The Design of Everyday Things: Why Designs Go Astray

I am about halfway through "The Design of Everyday Things" by Donald Norman, a must read for most designers, and have found many gems to comment about. However, Norman's section on why designers go astray was the most thought provoking thus far. I'll summarize:

1. DESIGN community tends to place aesthetic first.
2. DESIGNers are not typical users. (they become expert on their product and don't believe other users may have problems).
3. DESIGNers must please their clients and they may not be the users.

Most of these aspects are still true in the design community. Aesthetic sometimes takes the front seat in the process.. I mean that is half the fun of design in my opinion. But Normans statement brings to mind anothe similiar statement I heard at IDSA conference, "A crappy idea well sketched is still a crappy idea."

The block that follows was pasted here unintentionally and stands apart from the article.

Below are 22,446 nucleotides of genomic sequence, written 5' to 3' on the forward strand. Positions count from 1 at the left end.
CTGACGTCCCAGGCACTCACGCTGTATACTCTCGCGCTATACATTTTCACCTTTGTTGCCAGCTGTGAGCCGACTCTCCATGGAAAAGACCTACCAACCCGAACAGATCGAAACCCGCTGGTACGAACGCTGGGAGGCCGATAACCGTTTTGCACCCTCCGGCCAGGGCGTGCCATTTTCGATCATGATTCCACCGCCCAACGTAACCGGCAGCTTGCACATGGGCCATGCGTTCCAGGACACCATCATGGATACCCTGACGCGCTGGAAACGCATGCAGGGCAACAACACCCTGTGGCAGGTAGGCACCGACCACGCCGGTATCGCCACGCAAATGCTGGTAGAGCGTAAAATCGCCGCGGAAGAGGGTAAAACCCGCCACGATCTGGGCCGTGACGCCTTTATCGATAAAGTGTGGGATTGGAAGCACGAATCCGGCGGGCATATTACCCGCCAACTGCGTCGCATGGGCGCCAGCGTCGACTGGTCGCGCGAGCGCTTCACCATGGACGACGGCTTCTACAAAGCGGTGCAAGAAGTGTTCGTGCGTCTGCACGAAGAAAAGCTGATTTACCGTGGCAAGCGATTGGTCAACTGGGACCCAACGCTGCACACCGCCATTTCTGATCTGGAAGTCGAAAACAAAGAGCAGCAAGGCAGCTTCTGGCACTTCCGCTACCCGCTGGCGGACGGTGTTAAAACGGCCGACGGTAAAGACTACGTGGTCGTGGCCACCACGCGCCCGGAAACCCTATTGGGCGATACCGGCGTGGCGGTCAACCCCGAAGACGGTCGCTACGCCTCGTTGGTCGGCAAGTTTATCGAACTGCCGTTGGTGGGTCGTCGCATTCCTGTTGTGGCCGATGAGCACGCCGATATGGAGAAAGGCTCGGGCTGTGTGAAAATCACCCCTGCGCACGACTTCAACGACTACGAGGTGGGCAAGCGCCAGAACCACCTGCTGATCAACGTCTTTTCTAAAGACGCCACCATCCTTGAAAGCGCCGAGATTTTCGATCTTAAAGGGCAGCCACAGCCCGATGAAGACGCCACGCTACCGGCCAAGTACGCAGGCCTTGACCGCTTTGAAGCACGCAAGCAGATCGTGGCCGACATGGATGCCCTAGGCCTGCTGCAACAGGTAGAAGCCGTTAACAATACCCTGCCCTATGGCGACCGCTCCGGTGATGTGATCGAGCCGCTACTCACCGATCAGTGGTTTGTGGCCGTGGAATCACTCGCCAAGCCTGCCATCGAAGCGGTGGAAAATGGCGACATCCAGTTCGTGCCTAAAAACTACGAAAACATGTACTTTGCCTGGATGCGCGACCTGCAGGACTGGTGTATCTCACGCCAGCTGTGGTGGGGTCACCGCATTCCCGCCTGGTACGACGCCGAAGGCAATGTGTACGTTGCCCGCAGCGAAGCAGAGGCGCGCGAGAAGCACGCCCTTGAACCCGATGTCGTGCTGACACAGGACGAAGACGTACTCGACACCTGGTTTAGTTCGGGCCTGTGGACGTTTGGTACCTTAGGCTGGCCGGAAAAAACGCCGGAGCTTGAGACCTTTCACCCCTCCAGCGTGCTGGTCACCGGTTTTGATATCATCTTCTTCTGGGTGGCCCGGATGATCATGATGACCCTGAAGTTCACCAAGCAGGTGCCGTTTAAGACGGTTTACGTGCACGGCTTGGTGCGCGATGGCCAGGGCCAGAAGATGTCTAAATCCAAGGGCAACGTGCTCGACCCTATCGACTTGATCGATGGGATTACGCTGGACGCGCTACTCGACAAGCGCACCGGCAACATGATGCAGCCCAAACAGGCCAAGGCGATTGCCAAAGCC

I think every designer has experienced a short of tunnel vision in the design process in which we are convinced that an idea is correct. Even though it has been based many only on our perception. In my experience the incorrect idea is usually throw out the window after about the first couple of hours of users research. The extreme of this would be all those really bad/funny rejected entries on the "American Inventor" TV series.
In my own limited experience I have seen the lengths at which a company will go to please their client and it has a real effect on the finished design. On rare occasions, the client will want that exact prototype or rendering which is being presented. Even though the deliverable has been created within a minimal time frame and little research/time placed into it. Which places the designer in a hard to place to deliver the end solution under the constraints (size,cost,form,interaction,etc) of the first deliverable.